To compare the stability "of boric acid-alcohol and boric acid-diol-monohydric alcohol additives leaded motor gasoline in the presence of water vapo'r,.a number of tests were carried out in which samples of the gasoline containing 2% by Weight isopropyl-alcohol, 0.045% by weight boric acid (0.008%) boron, and diols in varying concentrations were allowed to stand for extended lengths of time in a desiccator-type vessel containing air saturated with water vapor. These samples were exarnined at various times, particularly after sixteen hours, to determine the extent, if any, to which the boric acid had formed crystals. The results of these tests are tabulated in Table'I immediately below:
TABLE I Concern. tration Time, Description of Diol in Fuel. Hours Crystals Formed Percent by wt.
- r 0.14 16 None. Polyethylene glycol 200 0A 55 Very few, flaky,
W t p 0.2 24 None. Drethylene g'lycol.;- -0. 14 16 Do.
r 0.1 65 Few. small.
. 0.1 16 None. 2 ethyl. 2 butyl propanedtoh; .0-1 65 Do. 5 65 S a 2 methyl=2,4 pentanediol;;-;-..-. 0. 2 22 None. N
22 Many, large.
The results of these tests show that the presence of small proportions of a diol in the additive elfectively prevents the formation of boric acid crystals. Such crystals, if formed in a gasoline storage tank, would de scend to the bottom of the tank and thus be lost to the fuel. The crystals either form a sediment on the bottom or, if water is present, enter the water layer to form a dilute boric acid solution. If, on the other hand, such crystals should form in or be carried to the fuel pump of an automotive engine of the gasoline tank they would collect on the fuel pump screen and soon clog it sulficiently to prevent further delivery of gasoline to the carburetor.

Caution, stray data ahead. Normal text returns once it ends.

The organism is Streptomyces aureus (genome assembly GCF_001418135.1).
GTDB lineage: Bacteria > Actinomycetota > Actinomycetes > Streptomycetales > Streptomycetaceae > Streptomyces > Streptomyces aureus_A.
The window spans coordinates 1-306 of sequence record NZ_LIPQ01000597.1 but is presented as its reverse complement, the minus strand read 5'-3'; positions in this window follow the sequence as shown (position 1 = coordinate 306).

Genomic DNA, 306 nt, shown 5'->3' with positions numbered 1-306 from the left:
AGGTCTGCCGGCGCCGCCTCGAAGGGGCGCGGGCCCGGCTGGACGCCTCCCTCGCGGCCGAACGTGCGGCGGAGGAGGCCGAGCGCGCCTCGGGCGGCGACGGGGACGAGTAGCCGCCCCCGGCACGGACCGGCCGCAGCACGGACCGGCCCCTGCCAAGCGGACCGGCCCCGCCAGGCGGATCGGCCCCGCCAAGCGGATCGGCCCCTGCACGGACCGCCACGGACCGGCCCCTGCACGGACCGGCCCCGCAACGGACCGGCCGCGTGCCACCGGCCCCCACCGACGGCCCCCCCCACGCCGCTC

Another series of tests to compare the stability'of boric acid-alcohol and boric acid-diol-monohydric alcohol additives in leaded motor gasoline were carried out in a similar manner, the stability however being determined by measuring the a'rnoun'tof boric 'acidch'einiically extracted from the fuel sample-instead of by visual observation of crystal formation. In these tests the samples of the fuel, each containing 0.045% by Weight boric acid and allowed to stand for extended lengths of time in a desiccator-type vessel containing air saturated with water vapor, were subjected to extraction of the boric acid by treatment with a sodium hydroxide solution and, after adjusting the pH and removing carbon dioxide, determining the boron content by electrometric titration using mannitol. These tests are believed to be more accurate than visual tests in determining the percentage of boric acid retained in the fuel. The data obtained in these tests are tabulated in Table H immediately below:
the diol in keeping the'boroninthe gasoline 'phase'fas well as to prevent anygtendency of the boron to form crystalline boric acid under the conditions of the tests.
The utility and advantages of the invention will become further apparent from the following example illustrating the invention still more specifically, it being understood, however, that the example is not to be con sidered as limitative in scope:
Example Comparative test runs were conducted with a standard Chevrolet passenger car engine made initially clean after each run by dismantling, removing the combustion chamber'deposits, and reassembling. In each run the engine was operated on a standard cycle procedurewith an 11 spark advance to simulate city driving conditions. Each cycle included one minute at 500 r.p.m. with no load (idling conditions) and an air fuel ratio of 111.2, and five minutesat 2000 rpm equivalent to 40. mph; with 11.2- lbs. brake horsepower load, an air fuel ratio between 13.5 and 14.5, water outlet temperature of 165 F., water inlet temperature of 155 and oil sump temperature of 195 F. 100 hours of operation under this cycle is equivalent to approximately 4000 miles of city driving.
As indicated in Table III below, the comparative runs were made on initially clean engines with leaded gasoline containing 3.0 cc./gal. tetraethyl lead carried in a "motor mix containing 0.5 mole of ethylene bromide and 1.0 mole of ethylene chloride per mole of tetraethyl lead, and containing in addition additives consisting of from one to all three of the essential components of the additive of the present invention.
TABLE III Run No 1 2 a 4 5 6 7 8 Concentration, percent by wt., in
Fuel of: